Applications Claiming Priority (4)

Application Number Priority Date Filing Date Title
GB9924389A GB2355192A (en) 1999-10-15 1999-10-15 Anti-viral treatment
GBGB9930811.6A GB9930811D0 (en) 1999-10-15 1999-12-30 Anti-viral treatment
GBGB9930813.2A GB9930813D0 (en) 1999-10-15 1999-12-30 Anti-viral treatment
GB0000683A GB0000683D0 (en) 1999-10-15 2000-01-12 Antiviral treatment

Publications (2)

Publication Number Publication Date
GB9924389D0 GB9924389D0 (en) 1999-12-15
GB2355192A true GB2355192A (en) 2001-04-18

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GB9924389A Withdrawn GB2355192A (en) 1999-10-15 1999-10-15 Anti-viral treatment
GBGB9930811.6A Ceased GB9930811D0 (en) 1999-10-15 1999-12-30 Anti-viral treatment
GBGB9930813.2A Ceased GB9930813D0 (en) 1999-10-15 1999-12-30 Anti-viral treatment

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GBGB9930811.6A Ceased GB9930811D0 (en) 1999-10-15 1999-12-30 Anti-viral treatment
GBGB9930813.2A Ceased GB9930813D0 (en) 1999-10-15 1999-12-30 Anti-viral treatment

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Cited By (3)

* Cited by examiner, † Cited by third party
Publication number Priority date Publication date Assignee Title
WO2007026124A2 (en) * 2005-09-02 2007-03-08 Henderson Morley Plc Transdermal delivery means of a diuretic agent and/or cardiac glycoside agent
WO2007026125A2 (en) * 2005-09-02 2007-03-08 Henderson Morley Plc Anti-viral topical gel formulations containing a diuretic such as furosemide and/or a cardiac glycoside such as digoxin
WO2015089494A1 (en) * 2013-12-13 2015-06-18 Ankenman Ralph Compositions and methods for treating dysregulated systems

Citations (3)

* Cited by examiner, † Cited by third party
Publication number Priority date Publication date Assignee Title
US4886670A (en) * 1983-07-27 1989-12-12 Efamol Limited Anti-viral compositions
EP0391410A1 (en) * 1989-04-06 1990-10-10 Daiichi Pharmaceutical Co., Ltd. Antiviral composition
EP0442744A2 (en) * 1990-02-14 1991-08-21 TSUMURA & CO. Treatment of viral disease by glycosides

Patent Citations (3)

* Cited by examiner, † Cited by third party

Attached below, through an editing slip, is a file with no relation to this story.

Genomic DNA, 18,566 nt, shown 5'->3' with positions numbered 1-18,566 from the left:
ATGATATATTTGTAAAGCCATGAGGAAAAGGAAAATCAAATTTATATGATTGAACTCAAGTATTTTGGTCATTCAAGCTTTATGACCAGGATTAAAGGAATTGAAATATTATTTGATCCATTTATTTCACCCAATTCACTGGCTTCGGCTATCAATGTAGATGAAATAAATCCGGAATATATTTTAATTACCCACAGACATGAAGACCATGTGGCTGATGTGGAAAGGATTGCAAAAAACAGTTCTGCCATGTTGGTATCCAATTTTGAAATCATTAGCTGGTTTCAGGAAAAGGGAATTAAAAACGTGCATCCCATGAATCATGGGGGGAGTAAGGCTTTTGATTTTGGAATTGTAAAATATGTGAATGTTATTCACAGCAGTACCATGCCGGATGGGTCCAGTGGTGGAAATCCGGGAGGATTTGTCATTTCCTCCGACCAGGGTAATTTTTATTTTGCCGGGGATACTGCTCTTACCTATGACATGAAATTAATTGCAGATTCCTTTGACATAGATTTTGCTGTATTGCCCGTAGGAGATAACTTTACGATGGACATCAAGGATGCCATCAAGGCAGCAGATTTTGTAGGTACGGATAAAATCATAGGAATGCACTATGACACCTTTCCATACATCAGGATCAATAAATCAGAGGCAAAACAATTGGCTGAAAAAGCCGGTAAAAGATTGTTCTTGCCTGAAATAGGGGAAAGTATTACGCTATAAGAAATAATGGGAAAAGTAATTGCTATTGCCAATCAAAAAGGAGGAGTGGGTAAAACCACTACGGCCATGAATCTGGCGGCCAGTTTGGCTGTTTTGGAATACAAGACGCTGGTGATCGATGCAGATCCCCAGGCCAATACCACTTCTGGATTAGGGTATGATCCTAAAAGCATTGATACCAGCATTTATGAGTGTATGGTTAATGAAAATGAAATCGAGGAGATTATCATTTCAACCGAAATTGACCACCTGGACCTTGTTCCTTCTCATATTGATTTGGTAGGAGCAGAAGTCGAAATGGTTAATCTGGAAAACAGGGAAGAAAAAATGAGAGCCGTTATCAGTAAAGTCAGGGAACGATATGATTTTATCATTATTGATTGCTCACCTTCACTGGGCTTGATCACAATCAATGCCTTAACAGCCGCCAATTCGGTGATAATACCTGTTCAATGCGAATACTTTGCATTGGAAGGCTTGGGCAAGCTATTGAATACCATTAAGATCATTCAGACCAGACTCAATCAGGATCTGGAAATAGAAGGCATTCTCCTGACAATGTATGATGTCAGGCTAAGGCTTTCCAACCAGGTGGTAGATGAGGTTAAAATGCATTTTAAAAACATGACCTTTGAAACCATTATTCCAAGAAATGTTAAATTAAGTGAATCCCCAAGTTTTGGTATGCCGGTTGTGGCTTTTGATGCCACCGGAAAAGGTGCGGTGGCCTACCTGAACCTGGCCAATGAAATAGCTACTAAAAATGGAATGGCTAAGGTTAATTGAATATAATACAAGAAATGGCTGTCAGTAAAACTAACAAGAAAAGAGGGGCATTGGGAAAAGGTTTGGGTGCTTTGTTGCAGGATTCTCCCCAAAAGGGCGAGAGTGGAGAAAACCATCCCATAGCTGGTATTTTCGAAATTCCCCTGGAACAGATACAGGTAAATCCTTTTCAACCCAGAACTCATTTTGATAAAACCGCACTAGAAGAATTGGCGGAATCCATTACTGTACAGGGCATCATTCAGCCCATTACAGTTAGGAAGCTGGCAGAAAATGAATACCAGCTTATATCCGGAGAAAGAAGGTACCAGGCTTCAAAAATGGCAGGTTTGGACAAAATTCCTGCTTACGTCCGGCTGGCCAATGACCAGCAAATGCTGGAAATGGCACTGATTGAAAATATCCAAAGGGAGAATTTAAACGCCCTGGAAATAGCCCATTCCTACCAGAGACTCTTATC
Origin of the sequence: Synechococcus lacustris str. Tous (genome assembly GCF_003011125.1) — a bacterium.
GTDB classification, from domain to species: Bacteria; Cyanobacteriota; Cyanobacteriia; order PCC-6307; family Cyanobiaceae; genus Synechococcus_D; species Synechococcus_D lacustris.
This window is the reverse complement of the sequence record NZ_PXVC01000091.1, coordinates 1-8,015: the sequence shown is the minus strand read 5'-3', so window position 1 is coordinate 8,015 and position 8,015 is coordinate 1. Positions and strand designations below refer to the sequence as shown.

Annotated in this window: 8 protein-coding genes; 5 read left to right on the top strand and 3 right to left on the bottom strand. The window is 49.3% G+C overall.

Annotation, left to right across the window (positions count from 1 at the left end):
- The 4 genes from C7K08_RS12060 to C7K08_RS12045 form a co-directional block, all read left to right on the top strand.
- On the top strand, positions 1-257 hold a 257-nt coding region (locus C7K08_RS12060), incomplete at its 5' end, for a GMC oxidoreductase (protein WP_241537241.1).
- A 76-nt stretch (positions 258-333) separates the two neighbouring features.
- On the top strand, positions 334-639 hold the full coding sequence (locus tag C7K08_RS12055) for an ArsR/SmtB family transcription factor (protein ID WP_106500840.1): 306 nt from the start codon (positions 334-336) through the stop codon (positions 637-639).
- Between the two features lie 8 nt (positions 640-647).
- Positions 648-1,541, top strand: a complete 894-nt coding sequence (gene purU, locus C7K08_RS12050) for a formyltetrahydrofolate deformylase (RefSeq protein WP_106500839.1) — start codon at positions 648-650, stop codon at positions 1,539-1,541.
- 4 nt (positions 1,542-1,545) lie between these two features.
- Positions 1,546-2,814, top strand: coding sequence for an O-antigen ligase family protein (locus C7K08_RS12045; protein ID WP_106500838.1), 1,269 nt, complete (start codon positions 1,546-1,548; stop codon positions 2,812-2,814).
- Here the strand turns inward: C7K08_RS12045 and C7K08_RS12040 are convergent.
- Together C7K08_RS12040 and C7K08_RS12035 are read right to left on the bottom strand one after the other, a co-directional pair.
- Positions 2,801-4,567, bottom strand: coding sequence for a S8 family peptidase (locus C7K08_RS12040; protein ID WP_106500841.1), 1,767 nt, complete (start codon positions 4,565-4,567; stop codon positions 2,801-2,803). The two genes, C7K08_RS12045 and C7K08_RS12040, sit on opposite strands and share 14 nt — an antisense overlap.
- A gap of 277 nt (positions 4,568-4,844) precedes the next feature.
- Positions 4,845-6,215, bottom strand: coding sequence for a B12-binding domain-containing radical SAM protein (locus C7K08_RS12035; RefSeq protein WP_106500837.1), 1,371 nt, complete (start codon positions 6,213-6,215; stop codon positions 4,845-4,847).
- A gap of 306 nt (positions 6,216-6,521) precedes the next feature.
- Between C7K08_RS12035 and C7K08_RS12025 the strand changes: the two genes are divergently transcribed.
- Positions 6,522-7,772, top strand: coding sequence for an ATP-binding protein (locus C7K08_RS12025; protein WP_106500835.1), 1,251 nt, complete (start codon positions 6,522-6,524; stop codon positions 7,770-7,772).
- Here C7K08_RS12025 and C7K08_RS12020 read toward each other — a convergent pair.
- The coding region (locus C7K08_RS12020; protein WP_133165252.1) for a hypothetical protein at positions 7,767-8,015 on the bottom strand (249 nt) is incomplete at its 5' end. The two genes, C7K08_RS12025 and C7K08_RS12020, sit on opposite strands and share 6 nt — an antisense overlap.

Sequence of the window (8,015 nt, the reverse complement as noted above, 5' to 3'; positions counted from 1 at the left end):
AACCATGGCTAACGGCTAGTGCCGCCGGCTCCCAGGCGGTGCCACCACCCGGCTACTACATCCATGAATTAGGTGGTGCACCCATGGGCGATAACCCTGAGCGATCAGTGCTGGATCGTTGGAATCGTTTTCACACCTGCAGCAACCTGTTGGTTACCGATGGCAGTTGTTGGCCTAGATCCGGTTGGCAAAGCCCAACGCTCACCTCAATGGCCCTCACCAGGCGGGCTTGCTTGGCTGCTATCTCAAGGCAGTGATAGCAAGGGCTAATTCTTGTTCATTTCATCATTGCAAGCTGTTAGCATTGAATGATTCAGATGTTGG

Publication number Priority date Publication date Assignee Title
US4886670A (en) * 1983-07-27 1989-12-12 Efamol Limited Anti-viral compositions
EP0391410A1 (en) * 1989-04-06 1990-10-10 Daiichi Pharmaceutical Co., Ltd. Antiviral composition
EP0442744A2 (en) * 1990-02-14 1991-08-21 TSUMURA & CO. Treatment of viral disease by glycosides

Cited By (5)

* Cited by examiner, † Cited by third party
Publication number Priority date Publication date Assignee Title
WO2007026124A2 (en) * 2005-09-02 2007-03-08 Henderson Morley Plc Transdermal delivery means of a diuretic agent and/or cardiac glycoside agent
WO2007026125A2 (en) * 2005-09-02 2007-03-08 Henderson Morley Plc Anti-viral topical gel formulations containing a diuretic such as furosemide and/or a cardiac glycoside such as digoxin
WO2007026125A3 (en) * 2005-09-02 2007-09-27 Christopher Hartley Anti-viral topical gel formulations containing a diuretic such as furosemide and/or a cardiac glycoside such as digoxin
WO2007026124A3 (en) * 2005-09-02 2008-09-25 Christopher Hartley Transdermal delivery means of a diuretic agent and/or cardiac glycoside agent
WO2015089494A1 (en) * 2013-12-13 2015-06-18 Ankenman Ralph Compositions and methods for treating dysregulated systems

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Publication number Publication date
GB9930811D0 (en) 2000-02-16
GB9924389D0 (en) 1999-12-15
GB9930813D0 (en) 2000-02-16